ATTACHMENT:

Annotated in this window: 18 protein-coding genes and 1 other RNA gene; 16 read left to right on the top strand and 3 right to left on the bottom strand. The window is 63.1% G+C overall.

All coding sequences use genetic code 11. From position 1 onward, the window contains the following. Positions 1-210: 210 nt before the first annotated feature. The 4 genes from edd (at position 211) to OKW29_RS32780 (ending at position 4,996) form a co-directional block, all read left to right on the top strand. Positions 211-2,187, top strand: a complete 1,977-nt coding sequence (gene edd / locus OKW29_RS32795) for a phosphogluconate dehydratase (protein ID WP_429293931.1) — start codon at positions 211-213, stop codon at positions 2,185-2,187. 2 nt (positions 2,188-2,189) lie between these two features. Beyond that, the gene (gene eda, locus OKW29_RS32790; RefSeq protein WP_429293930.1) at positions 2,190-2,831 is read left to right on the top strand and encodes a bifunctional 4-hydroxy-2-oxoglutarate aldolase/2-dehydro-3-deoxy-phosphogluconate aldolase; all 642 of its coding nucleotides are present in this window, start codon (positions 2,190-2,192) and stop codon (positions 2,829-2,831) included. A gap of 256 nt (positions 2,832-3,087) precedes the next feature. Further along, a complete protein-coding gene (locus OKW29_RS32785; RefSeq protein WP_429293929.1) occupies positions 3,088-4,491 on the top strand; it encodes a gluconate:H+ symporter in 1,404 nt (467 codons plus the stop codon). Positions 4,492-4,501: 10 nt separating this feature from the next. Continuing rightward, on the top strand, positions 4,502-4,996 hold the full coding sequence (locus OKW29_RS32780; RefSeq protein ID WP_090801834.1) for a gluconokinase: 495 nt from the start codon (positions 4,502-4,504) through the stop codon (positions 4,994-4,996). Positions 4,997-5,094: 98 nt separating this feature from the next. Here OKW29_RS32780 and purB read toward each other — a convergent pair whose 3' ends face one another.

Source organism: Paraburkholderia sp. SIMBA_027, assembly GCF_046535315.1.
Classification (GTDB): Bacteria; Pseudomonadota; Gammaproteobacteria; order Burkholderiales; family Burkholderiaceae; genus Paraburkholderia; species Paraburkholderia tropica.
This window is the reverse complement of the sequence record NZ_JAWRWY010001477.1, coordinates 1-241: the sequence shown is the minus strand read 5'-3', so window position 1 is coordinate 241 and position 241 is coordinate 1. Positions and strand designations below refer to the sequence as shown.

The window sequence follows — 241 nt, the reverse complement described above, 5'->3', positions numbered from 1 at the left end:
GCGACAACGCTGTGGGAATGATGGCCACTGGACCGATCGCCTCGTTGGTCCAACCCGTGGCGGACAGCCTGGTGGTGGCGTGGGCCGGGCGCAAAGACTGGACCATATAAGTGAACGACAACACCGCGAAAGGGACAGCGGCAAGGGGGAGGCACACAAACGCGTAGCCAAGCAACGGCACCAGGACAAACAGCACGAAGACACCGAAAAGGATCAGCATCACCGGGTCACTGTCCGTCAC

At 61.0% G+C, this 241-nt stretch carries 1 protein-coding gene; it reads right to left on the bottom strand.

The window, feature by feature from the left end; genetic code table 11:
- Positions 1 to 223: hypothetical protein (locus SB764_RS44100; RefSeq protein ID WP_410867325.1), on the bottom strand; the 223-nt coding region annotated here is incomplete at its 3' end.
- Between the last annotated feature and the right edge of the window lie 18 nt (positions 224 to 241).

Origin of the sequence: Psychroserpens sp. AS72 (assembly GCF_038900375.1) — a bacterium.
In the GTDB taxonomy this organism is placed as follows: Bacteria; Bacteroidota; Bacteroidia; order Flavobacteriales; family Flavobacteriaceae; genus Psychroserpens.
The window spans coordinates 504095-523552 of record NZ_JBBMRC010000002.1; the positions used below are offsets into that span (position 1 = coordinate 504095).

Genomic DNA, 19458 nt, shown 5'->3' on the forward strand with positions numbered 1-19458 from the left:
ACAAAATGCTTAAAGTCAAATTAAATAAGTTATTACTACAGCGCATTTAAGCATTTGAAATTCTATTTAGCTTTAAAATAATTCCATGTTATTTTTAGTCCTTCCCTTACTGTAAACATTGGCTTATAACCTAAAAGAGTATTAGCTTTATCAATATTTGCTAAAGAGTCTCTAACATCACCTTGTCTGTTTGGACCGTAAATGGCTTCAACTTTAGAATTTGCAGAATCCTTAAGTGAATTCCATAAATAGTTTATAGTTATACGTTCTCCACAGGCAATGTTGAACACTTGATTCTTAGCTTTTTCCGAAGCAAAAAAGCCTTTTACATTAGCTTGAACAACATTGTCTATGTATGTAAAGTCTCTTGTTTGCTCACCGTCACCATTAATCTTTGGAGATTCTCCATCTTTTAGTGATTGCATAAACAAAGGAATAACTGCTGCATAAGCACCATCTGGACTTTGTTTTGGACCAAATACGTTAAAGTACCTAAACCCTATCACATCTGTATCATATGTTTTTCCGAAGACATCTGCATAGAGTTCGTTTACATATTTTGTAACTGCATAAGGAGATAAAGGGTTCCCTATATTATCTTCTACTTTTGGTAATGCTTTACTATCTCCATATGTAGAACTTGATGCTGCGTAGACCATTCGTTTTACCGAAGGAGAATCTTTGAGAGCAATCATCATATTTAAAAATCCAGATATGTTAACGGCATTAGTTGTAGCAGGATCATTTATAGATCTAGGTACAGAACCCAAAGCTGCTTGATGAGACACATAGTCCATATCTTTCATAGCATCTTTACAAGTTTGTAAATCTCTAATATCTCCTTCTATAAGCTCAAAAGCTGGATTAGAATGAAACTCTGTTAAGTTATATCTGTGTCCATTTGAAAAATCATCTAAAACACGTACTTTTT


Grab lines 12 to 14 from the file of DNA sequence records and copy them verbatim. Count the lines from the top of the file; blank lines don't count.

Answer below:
Origin of the sequence: Psychroserpens sp. AS72 (assembly GCF_038900375.1) — a bacterium.
In the GTDB taxonomy this organism is placed as follows: Bacteria; Bacteroidota; Bacteroidia; order Flavobacteriales; family Flavobacteriaceae; genus Psychroserpens.
The window spans coordinates 504095-523552 of record NZ_JBBMRC010000002.1; the positions used below are offsets into that span (position 1 = coordinate 504095).